glacierAlthough simple life forms like viruses and bacteria existed on Earth back at least two billion years, scientists are still not sure how life made the critical leap from microbes to the complex multicellular plants and animals that dominate the planet today.  Scientists at the Australian National University analyzed chemical traces of life in sedimentary rocks that are up to a billion years old, to discover that a dramatic ice age called Sturtian glaciation, occurred approximately 700 million years ago. During this time also referred to as Snowball Earth, huge glaciers pulverized entire mountain ranges and caused rapid erosion of landmasses.  When the glaciers finally melted 50 million years later, the rich nutrients of the mountain ‘dust’ were dumped into the newly formed seas and oceans where it allowed blue algae to thrive. This set in motion a surge of complex life, and setting an evolutionary process in motion that eventually lead to animals and humans.

Writing in Nature, lead researcher Associate Professor Jochen Brocks, from the ANU Research School of Earth Sciences said, the moderation of global temperatures to more hospitable levels and the extremely high levels of nutrients dropping into the ocean from the erosion of landmasses, created the perfect conditions for algae to bloom and spread.  This was the catalyst for the oceans to transition from being dominated by bacteria to a world inhabited by more complex life, he explained.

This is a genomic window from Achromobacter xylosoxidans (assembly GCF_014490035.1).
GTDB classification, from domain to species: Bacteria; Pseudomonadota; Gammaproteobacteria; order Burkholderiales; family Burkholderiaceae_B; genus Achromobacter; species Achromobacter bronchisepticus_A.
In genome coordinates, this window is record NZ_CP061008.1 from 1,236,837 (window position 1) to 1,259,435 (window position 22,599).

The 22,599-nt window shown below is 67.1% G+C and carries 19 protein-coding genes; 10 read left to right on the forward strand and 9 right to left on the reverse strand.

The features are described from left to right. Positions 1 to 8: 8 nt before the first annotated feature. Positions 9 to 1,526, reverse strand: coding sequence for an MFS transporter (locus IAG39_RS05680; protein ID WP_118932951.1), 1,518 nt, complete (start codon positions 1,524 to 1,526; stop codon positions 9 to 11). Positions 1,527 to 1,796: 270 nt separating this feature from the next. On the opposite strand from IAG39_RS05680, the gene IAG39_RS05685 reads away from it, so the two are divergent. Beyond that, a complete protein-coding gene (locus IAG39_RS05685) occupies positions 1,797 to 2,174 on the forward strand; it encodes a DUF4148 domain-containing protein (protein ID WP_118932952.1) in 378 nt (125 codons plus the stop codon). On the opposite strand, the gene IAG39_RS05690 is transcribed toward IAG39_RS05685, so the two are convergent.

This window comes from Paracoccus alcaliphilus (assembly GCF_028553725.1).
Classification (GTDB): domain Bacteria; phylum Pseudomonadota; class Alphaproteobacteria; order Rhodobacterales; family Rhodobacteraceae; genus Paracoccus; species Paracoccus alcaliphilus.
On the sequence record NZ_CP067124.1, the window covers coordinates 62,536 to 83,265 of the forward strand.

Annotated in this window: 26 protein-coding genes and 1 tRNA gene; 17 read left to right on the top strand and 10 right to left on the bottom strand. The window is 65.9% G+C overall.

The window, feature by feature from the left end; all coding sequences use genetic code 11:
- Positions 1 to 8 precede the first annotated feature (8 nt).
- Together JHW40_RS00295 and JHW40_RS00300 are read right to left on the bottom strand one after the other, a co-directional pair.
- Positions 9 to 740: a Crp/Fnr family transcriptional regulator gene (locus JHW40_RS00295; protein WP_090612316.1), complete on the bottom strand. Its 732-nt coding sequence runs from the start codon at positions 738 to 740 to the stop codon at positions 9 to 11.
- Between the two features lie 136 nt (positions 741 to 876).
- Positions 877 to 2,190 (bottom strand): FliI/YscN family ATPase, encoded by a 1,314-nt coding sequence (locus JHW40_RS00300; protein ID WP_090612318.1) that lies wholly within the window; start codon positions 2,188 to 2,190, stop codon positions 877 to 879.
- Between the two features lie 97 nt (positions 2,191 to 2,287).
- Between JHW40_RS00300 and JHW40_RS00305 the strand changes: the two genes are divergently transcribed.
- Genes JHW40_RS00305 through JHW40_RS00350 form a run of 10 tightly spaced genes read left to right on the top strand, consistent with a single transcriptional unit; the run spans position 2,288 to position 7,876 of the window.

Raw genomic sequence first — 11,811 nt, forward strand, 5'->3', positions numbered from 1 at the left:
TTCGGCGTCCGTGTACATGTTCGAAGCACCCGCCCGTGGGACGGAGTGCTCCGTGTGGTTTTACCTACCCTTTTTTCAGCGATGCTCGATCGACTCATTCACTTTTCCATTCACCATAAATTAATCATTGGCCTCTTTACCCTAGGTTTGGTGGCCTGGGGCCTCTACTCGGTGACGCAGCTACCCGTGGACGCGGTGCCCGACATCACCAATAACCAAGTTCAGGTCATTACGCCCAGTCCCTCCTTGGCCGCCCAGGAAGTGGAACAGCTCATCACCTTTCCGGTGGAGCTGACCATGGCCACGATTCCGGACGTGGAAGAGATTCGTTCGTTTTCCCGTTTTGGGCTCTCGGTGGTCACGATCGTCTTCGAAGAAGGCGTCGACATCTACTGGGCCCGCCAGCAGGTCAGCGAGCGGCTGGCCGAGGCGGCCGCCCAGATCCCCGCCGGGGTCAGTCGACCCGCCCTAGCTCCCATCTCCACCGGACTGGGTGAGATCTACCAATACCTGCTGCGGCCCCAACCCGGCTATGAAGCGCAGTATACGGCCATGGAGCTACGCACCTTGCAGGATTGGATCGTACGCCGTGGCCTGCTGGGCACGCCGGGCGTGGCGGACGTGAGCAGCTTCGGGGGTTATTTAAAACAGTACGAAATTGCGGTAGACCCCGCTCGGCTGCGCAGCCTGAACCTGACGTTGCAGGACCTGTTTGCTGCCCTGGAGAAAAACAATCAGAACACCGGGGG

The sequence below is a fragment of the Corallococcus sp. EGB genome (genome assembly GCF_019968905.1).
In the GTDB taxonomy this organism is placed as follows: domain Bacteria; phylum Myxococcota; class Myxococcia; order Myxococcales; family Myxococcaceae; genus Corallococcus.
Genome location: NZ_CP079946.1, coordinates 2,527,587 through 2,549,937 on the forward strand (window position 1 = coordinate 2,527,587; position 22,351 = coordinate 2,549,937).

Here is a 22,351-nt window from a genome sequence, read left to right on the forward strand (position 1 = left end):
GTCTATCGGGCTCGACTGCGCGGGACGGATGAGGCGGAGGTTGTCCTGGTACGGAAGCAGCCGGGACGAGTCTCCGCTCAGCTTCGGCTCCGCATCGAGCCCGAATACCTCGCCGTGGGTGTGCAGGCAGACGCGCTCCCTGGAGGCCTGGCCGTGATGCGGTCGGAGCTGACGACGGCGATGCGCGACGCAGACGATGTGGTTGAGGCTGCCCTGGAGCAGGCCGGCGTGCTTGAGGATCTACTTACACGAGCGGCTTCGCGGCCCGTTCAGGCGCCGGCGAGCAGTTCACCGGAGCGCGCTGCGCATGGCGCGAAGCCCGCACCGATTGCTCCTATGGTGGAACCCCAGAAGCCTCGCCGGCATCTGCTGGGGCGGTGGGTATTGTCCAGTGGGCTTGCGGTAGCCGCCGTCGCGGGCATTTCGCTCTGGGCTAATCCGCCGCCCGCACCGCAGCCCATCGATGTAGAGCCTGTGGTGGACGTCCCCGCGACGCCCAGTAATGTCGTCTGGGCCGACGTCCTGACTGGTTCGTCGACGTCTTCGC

Co-lead researcher Dr Amber Jarrett of ANU, who studied the ancient sedimentary rocks to find the dramatic changes of life after the melting of Snowball Earth said:

“We immediately knew that we had made a ground-breaking discovery that Snowball Earth was directly involved in the evolution of large and complex life.”

Video Transcript:

0:00it’s one of the greatest mystery of
0:01science why large and complex animals
0:03appeared on earth 700 million years ago
0:06there was a dramatic event is so-called
0:07snowball earth event this was frozen
0:10over 450 million years and even at the
0:12equator the ocean was frozen 2
0:14kilometers deep huge glaciers glandt
0:17entire mountain sites to powder
0:18releasing nutrients and when the
0:20snowball melted these nutrients were
0:22moved with the melt water into the ocean
0:24creating an overkill of nutrients that
0:26changed ecosystems forever small
0:29microscopic bacteria reel replaced by
0:32much larger eukaryotic algae in these
0:34organisms are still microscopic but
0:36there are thousand times larger than a
0:38phototropic bacteria and these organisms
0:41revolutionize the base of the food web
0:43and without it we would not be here
0:45today to solve this mystery
0:47we took ancient cemetery works we
0:48crushed them to powder and we extracted
0:50molecules from one from ancient
0:52microorganisms as an organic chemist
0:54part of my role was looking at these
0:57rocks from Central Australia and just
0:59removing the contaminants and looking at
1:01the real ancient molecules and finding
1:04out what that tells us about ancient
1:07life these large creatures created the
1:09burst of energy that is needed for
1:11complex ecosystems out of which then
1:13animals can evolve it was a revolution
1:15of ecosystems it was the rise of algae